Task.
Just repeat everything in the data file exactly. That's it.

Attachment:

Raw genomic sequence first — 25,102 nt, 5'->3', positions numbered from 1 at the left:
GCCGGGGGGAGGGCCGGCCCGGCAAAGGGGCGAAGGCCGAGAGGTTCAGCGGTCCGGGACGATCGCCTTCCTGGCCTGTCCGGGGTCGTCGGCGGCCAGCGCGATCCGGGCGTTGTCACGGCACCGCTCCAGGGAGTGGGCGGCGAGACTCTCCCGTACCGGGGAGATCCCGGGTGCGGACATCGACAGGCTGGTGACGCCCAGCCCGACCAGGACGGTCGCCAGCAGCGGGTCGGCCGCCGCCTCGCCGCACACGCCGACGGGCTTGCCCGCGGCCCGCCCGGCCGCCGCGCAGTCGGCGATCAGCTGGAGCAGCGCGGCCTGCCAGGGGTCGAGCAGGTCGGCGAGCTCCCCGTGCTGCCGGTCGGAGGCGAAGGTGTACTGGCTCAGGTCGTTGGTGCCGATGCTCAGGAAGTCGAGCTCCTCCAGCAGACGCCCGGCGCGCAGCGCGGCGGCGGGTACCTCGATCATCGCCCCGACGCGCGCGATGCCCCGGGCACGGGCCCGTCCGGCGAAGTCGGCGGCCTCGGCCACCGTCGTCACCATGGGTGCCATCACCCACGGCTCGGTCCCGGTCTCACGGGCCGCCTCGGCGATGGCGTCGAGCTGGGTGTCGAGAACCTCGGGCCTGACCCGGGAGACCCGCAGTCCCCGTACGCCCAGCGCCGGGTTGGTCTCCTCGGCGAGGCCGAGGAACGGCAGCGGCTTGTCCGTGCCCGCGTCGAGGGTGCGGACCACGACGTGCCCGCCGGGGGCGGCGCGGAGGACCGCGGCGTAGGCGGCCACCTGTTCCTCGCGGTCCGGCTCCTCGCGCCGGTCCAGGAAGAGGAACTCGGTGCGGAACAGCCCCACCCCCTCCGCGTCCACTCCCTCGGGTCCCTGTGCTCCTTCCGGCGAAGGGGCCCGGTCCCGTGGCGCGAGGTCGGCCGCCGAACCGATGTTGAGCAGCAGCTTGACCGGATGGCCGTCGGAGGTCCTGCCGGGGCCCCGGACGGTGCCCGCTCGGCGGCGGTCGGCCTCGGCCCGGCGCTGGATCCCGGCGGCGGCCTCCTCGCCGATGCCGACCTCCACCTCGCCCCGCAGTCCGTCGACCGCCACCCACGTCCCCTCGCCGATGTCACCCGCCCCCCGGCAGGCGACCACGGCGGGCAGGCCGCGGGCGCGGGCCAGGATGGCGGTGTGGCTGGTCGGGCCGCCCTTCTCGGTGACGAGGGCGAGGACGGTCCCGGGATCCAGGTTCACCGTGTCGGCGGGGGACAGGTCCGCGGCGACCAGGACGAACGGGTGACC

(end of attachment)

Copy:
Raw genomic sequence first — 25,102 nt, 5'->3', positions numbered from 1 at the left:
GCCGGGGGGAGGGCCGGCCCGGCAAAGGGGCGAAGGCCGAGAGGTTCAGCGGTCCGGGACGATCGCCTTCCTGGCCTGTCCGGGGTCGTCGGCGGCCAGCGCGATCCGGGCGTTGTCACGGCACCGCTCCAGGGAGTGGGCGGCGAGACTCTCCCGTACCGGGGAGATCCCGGGTGCGGACATCGACAGGCTGGTGACGCCCAGCCCGACCAGGACGGTCGCCAGCAGCGGGTCGGCCGCCGCCTCGCCGCACACGCCGACGGGCTTGCCCGCGGCCCGCCCGGCCGCCGCGCAGTCGGCGATCAGCTGGAGCAGCGCGGCCTGCCAGGGGTCGAGCAGGTCGGCGAGCTCCCCGTGCTGCCGGTCGGAGGCGAAGGTGTACTGGCTCAGGTCGTTGGTGCCGATGCTCAGGAAGTCGAGCTCCTCCAGCAGACGCCCGGCGCGCAGCGCGGCGGCGGGTACCTCGATCATCGCCCCGACGCGCGCGATGCCCCGGGCACGGGCCCGTCCGGCGAAGTCGGCGGCCTCGGCCACCGTCGTCACCATGGGTGCCATCACCCACGGCTCGGTCCCGGTCTCACGGGCCGCCTCGGCGATGGCGTCGAGCTGGGTGTCGAGAACCTCGGGCCTGACCCGGGAGACCCGCAGTCCCCGTACGCCCAGCGCCGGGTTGGTCTCCTCGGCGAGGCCGAGGAACGGCAGCGGCTTGTCCGTGCCCGCGTCGAGGGTGCGGACCACGACGTGCCCGCCGGGGGCGGCGCGGAGGACCGCGGCGTAGGCGGCCACCTGTTCCTCGCGGTCCGGCTCCTCGCGCCGGTCCAGGAAGAGGAACTCGGTGCGGAACAGCCCCACCCCCTCCGCGTCCACTCCCTCGGGTCCCTGTGCTCCTTCCGGCGAAGGGGCCCGGTCCCGTGGCGCGAGGTCGGCCGCCGAACCGATGTTGAGCAGCAGCTTGACCGGATGGCCGTCGGAGGTCCTGCCGGGGCCCCGGACGGTGCCCGCTCGGCGGCGGTCGGCCTCGGCCCGGCGCTGGATCCCGGCGGCGGCCTCCTCGCCGATGCCGACCTCCACCTCGCCCCGCAGTCCGTCGACCGCCACCCACGTCCCCTCGCCGATGTCACCCGCCCCCCGGCAGGCGACCACGGCGGGCAGGCCGCGGGCGCGGGCCAGGATGGCGGTGTGGCTGGTCGGGCCGCCCTTCTCGGTGACGAGGGCGAGGACGGTCCCGGGATCCAGGTTCACCGTGTCGGCGGGGGACAGGTCCGCGGCGACCAGGACGAACGGGTGACC